A blepharoplasty is designed to address drooping eyelids by tightening the skin around the eye. This can be used to make the eyes look tighter and more youthful or to address vision problems that are caused by the eyelid blocking the field of vision. Blepharoplasty can be used to remove skin and fat beneath the eye or to remove skin on the upper portion of the eye. This surgery is not used to address the symptoms of ptosis which requires surgeons to tighten the muscles around the eyelids.
Cosmetic blepharoplasty is a procedure that is used solely to improve the appearance of the eyes by removing drooping skin that has accumulated with age. As your skin ages, the skin around the eyes will stretch, weakening the muscles and displaying fat pockets that can make the eyes look tired. Oculoplastic surgeons or ophtalmologists can perform cosmetic blepharoplasty. Plastic surgeons or ear, nose and throat surgeons will also typically perform these surgeries for patients.
A functional blepharoplasty will be performed when the loose skin on the upper or lower eyelid has dropped to the point where it impairs your vision or makes wearing contact lenses or glasses difficult. Those that have discomfort in the forehead because the muscles are straining to hold up the sagging eyelids or those that have irritation around the eyes because the folds of skin are rubbing together may require a blepharoplasty.
Those that are unsure if they require a blepharoplasty should consult with their regular eye doctor to address these concerns and determine if this surgery would improve their conditions.
You will need to determine whether or not you would prefer general or local anesthesia during your surgery. Local anesthesia patients will remain awake but the area will be numbed with medication administered with a needle. You will also be provided with an oral or intravenous sedative.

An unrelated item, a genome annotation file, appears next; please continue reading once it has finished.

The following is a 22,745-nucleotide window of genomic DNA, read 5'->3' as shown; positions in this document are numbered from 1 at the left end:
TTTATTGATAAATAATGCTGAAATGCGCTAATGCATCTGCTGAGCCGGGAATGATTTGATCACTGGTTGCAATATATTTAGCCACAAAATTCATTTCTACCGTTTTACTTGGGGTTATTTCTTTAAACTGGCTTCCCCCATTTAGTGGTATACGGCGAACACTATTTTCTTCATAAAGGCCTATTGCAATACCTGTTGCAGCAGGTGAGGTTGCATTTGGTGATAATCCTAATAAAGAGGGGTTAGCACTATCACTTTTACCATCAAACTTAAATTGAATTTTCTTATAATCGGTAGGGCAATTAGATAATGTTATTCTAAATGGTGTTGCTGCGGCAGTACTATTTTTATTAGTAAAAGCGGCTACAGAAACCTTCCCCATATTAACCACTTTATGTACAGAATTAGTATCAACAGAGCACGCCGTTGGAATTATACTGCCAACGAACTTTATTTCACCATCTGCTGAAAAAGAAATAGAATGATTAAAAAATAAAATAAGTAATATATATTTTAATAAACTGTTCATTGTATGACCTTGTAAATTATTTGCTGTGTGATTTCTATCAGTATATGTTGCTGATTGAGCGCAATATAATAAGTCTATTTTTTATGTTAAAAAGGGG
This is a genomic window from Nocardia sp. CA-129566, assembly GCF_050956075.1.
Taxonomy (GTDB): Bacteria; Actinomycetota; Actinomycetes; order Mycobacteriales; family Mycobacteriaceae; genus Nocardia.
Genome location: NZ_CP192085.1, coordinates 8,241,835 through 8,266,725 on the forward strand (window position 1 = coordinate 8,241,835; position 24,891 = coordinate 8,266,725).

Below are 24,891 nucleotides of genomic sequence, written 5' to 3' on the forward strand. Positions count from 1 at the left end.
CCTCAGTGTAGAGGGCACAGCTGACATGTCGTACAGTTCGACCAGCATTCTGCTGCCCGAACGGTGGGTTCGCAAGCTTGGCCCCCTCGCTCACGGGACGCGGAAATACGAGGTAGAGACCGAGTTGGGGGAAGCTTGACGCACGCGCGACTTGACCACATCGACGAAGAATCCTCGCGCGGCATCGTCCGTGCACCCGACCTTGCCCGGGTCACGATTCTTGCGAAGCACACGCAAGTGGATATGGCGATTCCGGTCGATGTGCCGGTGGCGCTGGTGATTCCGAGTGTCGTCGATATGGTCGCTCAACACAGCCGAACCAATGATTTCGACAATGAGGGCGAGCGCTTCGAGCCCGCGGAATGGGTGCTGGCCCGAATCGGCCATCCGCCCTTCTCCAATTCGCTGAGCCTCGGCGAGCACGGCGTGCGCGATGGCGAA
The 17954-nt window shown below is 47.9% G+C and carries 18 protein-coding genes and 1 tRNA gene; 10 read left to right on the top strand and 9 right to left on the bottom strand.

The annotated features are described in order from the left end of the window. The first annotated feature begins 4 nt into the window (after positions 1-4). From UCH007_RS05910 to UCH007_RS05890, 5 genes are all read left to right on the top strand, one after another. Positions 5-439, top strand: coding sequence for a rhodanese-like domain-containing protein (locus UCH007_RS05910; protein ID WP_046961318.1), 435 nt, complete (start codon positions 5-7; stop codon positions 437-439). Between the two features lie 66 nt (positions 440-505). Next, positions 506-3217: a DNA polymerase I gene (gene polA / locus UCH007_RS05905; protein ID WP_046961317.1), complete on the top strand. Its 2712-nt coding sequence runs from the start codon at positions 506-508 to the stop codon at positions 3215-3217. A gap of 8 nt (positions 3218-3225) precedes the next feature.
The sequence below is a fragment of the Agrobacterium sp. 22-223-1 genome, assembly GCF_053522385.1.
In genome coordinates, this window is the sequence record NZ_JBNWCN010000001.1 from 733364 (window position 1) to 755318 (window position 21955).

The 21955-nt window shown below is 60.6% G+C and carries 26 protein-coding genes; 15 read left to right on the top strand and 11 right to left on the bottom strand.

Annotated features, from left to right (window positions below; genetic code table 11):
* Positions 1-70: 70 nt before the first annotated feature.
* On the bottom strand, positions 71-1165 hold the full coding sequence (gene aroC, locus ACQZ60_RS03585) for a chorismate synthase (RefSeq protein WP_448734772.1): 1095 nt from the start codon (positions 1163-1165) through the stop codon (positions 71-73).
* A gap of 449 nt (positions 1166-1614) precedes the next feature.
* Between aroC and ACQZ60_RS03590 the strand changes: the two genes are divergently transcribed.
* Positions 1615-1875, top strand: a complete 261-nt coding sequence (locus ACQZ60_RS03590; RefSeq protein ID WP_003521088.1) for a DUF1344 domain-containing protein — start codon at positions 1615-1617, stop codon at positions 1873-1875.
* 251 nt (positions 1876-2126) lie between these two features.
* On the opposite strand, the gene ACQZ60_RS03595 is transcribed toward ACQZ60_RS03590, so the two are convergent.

Those undergoing a complicated blepharoplasty or will have other procedures performed simultaneously will require general anesthesia that is be provided via intravenous injection. This will put you to sleep for the 20-minute to 2-hour procedure.
Patients may be asked to eat a light meal before their surgery or take certain medications like blood pressure medication before the procedure. You may also need to stop the use of pain medications or mediations that would impact your ability to clot properly during the procedure. You should not wear any makeup on the day your surgery is to take place. You should also plan to have someone drive you home and monitor your condition hours after your procedure.
Shortly after your surgery, you may find that you can't close your eye completely leading to dry eyes. This condition typically resolves itself in the following weeks or months. In the meantime dry eyes can be managed with eye drops or taping the eyes closed at night. Your surgeon may recommend massaging the eyelids after the sutures have been removed to soften the skin.
Other potential complications of a blepharoplasty include eyelid infection, vision loss due to retobulbar hemorrhage, noticeable scarring, double vision, malpositioned eyelids, under-correction, numbness of the eyelids and over-correction.